The recently published insurance fraud statistics by the Association of Savings and Investment South Africa (Asisa), showing that most fraud cases in 2022 were perpetrated by dishonest financial advisers, raises serious questions about ethics in the advisory industry and underlines the importance of finding the right person to advise you on money matters.
“Financial advice”, as defined in our legislation, refers to advice you receive from a registered financial services provider, or representative thereof, that has the sale of a financial product as its objective. To quote the Financial Advisory and Intermediary Services (Fais) Act, it is “any recommendation, guidance or proposal of a financial nature furnished, by any means or medium, to a client or group of clients in respect of the purchase or investment in any financial product”.
The Fais Act has been part of our financial legislation since 2002. It requires any person or company who offers financial products or services to be registered as a Financial Services Provider.
FSPs are bound by the General Code of Conduct under the act which, among other things, requires that: advice is factually correct, not misleading, and appropriate to your circumstances and needs; the terms and conditions of products are fully explained; the commission and remuneration the adviser receives is disclosed; and conflicts of interest between adviser and client should be minimised.
Fit and proper
Advisers must also fulfil the act’s “fit and proper” requirements. According to a blog by Donald Dinnie in Norton Rose Fulbright’s “Financial Institutions Legal Snapshot” newsletter, in the context of the act, a fit and proper person is someone who is considered to have the necessary integrity, competence and financial soundness to operate as an FSP.
“The sct does not provide a specific definition but sets out a number of factors to be taken into account when assessing a person’s fitness and propriety. These include the person’s honesty, integrity, reputation, their financial soundness and solvency, their competence and qualifications, and whether they have been convicted of any criminal offences or have been found guilty of any misconduct in relation to their business activities,” Dinnie says.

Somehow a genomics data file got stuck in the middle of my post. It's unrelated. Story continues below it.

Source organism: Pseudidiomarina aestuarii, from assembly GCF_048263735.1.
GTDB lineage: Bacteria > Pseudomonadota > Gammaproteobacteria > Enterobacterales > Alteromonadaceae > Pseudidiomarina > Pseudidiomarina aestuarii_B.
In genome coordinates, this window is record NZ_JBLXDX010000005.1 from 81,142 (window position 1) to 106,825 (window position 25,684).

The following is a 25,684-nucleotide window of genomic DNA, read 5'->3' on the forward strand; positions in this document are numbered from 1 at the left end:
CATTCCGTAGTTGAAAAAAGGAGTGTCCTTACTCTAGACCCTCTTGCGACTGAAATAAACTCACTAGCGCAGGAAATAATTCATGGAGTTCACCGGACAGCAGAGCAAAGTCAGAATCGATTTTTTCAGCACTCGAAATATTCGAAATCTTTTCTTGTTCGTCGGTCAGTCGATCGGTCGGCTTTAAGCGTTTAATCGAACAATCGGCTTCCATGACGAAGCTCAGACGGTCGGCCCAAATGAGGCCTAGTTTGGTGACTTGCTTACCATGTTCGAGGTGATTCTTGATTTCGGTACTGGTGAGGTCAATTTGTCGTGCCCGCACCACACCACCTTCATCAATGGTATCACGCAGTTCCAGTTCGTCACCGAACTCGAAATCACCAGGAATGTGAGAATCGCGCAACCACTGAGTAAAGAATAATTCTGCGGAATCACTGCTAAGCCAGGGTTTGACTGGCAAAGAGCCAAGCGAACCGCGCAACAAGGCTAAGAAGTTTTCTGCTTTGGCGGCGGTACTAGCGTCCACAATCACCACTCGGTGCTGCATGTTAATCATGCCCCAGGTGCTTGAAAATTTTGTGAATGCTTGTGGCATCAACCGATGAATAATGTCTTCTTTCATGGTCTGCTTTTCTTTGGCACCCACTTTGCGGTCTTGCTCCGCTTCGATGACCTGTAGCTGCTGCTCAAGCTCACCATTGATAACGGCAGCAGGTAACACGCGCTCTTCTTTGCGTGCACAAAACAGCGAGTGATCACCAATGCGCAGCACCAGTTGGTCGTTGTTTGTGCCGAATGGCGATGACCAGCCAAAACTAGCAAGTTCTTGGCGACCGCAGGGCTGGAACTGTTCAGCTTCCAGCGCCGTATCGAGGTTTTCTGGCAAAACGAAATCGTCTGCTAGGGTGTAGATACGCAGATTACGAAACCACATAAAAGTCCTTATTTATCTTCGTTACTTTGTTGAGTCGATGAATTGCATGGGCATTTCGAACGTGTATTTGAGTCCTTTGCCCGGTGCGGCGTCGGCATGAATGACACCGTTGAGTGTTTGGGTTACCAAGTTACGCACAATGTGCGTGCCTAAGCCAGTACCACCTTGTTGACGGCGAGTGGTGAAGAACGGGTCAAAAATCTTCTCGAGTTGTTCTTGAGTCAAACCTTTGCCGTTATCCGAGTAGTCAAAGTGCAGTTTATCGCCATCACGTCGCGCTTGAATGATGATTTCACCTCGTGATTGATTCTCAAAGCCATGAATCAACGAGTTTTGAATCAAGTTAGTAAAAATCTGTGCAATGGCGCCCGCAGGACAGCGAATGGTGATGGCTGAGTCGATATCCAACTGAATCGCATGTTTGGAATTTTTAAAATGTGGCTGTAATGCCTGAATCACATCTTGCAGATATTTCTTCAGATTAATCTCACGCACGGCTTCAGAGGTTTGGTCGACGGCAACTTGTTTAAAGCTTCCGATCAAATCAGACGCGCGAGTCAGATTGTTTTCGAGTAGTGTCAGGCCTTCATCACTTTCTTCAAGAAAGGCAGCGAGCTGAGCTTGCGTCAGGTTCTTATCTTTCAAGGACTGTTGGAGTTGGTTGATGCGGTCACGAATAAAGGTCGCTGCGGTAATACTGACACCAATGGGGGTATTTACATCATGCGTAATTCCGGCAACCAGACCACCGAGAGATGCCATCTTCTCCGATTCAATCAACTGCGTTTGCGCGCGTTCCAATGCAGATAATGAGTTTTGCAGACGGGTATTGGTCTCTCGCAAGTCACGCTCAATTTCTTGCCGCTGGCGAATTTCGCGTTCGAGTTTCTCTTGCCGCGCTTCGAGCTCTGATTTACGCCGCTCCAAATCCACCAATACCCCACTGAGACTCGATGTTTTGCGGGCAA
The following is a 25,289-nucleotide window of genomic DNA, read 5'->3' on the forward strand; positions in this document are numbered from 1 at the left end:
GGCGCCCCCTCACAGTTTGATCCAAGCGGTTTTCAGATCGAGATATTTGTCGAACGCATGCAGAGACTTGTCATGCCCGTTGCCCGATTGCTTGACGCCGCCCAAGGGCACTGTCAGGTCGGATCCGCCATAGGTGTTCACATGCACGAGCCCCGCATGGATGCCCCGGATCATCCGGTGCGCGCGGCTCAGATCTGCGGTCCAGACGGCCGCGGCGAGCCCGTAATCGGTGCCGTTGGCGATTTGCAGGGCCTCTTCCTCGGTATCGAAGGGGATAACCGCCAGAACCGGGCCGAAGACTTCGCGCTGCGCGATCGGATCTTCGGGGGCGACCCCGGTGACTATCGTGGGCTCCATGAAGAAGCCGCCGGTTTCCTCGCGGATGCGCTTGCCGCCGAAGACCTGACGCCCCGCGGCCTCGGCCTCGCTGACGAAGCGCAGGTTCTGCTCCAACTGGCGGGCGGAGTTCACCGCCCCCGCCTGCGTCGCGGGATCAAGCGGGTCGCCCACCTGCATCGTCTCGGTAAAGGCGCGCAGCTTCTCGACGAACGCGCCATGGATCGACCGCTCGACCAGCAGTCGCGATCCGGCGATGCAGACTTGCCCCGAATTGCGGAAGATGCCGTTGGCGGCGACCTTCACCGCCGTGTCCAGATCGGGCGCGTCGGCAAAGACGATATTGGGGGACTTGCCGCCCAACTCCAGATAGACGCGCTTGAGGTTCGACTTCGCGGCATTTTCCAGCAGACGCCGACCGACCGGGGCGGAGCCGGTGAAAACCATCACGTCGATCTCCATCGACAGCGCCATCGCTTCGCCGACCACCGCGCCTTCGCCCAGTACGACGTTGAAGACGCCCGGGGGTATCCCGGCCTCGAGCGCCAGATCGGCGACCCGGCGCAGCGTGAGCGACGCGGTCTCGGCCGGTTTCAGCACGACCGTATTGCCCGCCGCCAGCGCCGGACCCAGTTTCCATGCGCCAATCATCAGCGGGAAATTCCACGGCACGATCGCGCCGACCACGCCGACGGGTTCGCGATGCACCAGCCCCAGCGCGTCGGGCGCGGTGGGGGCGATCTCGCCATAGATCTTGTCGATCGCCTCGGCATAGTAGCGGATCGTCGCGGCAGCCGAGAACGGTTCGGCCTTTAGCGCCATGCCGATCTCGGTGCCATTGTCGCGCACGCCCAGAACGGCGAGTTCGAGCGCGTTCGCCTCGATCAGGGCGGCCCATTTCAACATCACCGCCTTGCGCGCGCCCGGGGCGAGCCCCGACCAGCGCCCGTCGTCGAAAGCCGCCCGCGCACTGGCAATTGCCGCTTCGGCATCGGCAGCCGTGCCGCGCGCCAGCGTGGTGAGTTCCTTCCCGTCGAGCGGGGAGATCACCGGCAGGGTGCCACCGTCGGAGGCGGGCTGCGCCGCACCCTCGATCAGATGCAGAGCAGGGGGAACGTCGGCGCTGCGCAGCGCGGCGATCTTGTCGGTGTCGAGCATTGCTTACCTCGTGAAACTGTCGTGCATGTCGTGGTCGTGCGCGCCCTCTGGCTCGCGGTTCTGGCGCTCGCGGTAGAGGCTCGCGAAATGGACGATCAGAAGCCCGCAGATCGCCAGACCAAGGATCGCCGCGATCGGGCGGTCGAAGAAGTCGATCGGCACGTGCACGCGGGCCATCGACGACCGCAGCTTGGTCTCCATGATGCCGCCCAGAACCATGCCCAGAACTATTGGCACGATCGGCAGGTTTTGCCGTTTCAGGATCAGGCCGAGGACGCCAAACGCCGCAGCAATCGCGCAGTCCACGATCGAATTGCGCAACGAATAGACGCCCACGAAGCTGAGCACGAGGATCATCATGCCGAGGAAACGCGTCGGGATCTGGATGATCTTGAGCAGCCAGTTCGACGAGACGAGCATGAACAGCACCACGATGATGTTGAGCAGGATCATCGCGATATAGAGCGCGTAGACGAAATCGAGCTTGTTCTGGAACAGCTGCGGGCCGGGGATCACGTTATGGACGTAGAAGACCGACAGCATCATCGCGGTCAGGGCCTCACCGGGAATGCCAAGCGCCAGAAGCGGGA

If a company or individual offering you a financial product does not comply with the requirements, you can report that company or individual to the Financial Sector Conduct Authority, and if you have a complaint against a registered FSP, you can submit it to the Ombud for Financial Services Providers, also known as the Fais Ombud.
Questionable business model
Although the Fais Act was a major step towards consumer protection, the business model of the largest providers of financial products predated the act by many years, and this has not changed fundamentally. Under the model, advisers in the providers’ distribution networks are highly incentivised to sell you their products, resulting in serious conflicts of interest.
The conflicts are at the heart of the advice fraud revealed in the Asisa statistics. Despite regulators’ efforts to improve outcomes for consumers, the commission system of remuneration continues to drive unethical behaviour by the advisory industry.
The Retail Distribution Review, an initiative by National Treasury to address the problems and force providers to reform their business models, dating from around 2016, appears to have stalled.
What to look for in an adviser?
A new breed of adviser, the financial planner, has taken financial advice to the level of a profession. Financial planners have a postgraduate qualification, offer a level of service similar to what you would expect from a family doctor or lawyer, and are bound by a professional code. The top echelon of planners in South Africa have the internationally recognised Certified Financial Planner designation and are members of the Financial Planning Institute of Southern Africa.
In a 2022 interview with Personal Finance, David Kop, the former director of the FPI and co-founder of FI Consult, said a major tell-tale sign that an adviser was not working in your best interests was that the adviser’s focus was on the product, not you.
“Financial planning is not about the product. The product is a tool a planner will use to help you to meet your goals. If the adviser’s conversation with you is all about the product, and not about you, that is probably the first tell-tale sign that somebody is just there to sell you a product.
“Financial products are vitally important and are needed in our ecosystem, but from an advice and planning viewpoint, the first step is to understand more about you – what you want to achieve, what your goals and dreams are. Then, the planner will apply his or her skills in order to achieve your goals. If that is the approach your planner is taking, you know you’re on a financial planning journey. But if the approach is to get you to buy a product and worry about the advice second, then you’re in a product-sell environment,” Kop said.